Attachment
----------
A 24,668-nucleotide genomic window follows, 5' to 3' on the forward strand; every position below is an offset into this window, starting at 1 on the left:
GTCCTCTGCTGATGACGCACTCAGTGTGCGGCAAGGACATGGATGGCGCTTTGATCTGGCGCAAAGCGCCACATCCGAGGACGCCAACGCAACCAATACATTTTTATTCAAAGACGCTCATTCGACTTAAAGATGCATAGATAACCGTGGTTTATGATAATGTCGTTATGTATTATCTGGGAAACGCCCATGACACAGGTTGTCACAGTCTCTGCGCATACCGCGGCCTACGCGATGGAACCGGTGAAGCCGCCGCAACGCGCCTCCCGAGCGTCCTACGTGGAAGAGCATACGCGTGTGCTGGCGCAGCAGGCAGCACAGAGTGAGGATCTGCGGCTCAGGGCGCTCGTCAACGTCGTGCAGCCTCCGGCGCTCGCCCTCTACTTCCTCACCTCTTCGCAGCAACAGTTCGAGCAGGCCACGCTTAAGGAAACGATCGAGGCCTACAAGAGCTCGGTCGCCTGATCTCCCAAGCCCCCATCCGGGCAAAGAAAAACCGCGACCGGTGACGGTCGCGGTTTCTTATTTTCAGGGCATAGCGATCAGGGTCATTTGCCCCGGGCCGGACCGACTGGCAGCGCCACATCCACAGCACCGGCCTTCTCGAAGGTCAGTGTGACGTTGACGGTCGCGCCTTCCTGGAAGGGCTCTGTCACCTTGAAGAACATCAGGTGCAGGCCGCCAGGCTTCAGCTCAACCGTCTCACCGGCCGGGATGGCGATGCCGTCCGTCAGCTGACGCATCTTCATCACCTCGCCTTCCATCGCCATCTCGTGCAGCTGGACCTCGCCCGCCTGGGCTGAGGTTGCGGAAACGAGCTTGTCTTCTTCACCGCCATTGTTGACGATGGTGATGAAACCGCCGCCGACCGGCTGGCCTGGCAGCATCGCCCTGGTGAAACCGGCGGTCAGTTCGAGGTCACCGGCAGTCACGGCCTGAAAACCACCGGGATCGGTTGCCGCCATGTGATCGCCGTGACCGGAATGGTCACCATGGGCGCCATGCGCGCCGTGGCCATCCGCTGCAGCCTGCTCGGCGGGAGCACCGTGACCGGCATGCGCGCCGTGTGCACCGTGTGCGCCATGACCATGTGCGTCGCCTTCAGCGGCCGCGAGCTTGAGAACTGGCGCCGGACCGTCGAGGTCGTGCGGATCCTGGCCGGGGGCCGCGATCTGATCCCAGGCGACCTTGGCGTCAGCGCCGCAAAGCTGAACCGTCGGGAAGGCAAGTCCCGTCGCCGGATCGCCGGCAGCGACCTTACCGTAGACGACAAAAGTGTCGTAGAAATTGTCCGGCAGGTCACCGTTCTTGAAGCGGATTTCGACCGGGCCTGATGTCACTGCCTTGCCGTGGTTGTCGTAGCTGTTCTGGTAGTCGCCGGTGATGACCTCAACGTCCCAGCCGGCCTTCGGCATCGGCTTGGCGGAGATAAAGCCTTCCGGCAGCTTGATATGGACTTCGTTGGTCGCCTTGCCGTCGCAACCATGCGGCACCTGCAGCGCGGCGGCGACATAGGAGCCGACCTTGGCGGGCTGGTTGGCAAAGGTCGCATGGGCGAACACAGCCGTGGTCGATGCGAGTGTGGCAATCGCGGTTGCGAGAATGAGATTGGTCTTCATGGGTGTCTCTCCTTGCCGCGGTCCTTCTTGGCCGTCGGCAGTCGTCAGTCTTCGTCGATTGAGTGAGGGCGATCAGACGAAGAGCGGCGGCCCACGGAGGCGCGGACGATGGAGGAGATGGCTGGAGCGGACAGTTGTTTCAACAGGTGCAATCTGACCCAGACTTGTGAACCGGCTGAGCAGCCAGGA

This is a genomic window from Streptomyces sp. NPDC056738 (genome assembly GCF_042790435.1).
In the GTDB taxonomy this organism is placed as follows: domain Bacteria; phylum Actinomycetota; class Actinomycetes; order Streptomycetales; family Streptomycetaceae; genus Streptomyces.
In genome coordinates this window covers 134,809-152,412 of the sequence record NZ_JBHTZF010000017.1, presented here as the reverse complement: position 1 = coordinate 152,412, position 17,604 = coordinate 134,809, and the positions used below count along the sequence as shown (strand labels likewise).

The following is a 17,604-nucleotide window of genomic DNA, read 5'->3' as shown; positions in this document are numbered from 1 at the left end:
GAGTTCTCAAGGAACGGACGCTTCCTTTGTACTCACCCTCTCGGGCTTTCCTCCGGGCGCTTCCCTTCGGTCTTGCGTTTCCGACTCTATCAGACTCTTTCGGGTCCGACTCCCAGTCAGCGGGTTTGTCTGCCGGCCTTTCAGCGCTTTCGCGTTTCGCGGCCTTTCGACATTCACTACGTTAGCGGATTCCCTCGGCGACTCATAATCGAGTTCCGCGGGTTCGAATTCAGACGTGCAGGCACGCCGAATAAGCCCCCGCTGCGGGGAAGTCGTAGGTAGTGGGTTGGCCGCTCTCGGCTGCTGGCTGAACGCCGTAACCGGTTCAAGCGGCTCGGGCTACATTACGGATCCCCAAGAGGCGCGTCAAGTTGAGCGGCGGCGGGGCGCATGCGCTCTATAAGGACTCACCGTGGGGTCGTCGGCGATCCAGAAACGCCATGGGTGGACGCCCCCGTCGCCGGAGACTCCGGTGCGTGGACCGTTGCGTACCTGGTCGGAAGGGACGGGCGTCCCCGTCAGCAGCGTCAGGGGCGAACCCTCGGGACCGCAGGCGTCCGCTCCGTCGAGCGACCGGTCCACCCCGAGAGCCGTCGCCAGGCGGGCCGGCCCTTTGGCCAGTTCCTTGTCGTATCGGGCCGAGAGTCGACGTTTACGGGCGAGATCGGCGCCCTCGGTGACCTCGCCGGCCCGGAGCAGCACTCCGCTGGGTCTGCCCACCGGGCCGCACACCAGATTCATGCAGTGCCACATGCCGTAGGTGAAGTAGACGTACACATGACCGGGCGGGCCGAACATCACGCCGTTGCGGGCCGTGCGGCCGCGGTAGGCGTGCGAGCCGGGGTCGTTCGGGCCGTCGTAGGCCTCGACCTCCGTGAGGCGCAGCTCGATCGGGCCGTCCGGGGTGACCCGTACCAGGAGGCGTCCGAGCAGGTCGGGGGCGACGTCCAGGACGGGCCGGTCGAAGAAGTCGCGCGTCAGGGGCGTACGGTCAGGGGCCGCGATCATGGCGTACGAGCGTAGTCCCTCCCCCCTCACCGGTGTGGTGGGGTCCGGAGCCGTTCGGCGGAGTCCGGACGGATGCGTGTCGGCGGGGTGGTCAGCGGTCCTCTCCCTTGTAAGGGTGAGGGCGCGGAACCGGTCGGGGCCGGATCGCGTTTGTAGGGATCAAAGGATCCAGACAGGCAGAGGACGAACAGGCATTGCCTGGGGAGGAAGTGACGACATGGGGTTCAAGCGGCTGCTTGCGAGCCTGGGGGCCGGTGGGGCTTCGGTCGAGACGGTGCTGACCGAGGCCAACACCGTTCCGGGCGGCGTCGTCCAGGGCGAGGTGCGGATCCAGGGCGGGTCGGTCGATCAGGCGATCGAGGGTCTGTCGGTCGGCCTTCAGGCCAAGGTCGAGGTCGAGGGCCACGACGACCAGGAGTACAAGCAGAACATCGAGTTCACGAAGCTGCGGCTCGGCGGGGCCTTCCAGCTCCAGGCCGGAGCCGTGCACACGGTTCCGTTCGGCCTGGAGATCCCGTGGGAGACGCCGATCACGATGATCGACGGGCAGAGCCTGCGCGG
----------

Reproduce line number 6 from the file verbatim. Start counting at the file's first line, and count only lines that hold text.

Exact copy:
The following is a 17,604-nucleotide window of genomic DNA, read 5'->3' as shown; positions in this document are numbered from 1 at the left end: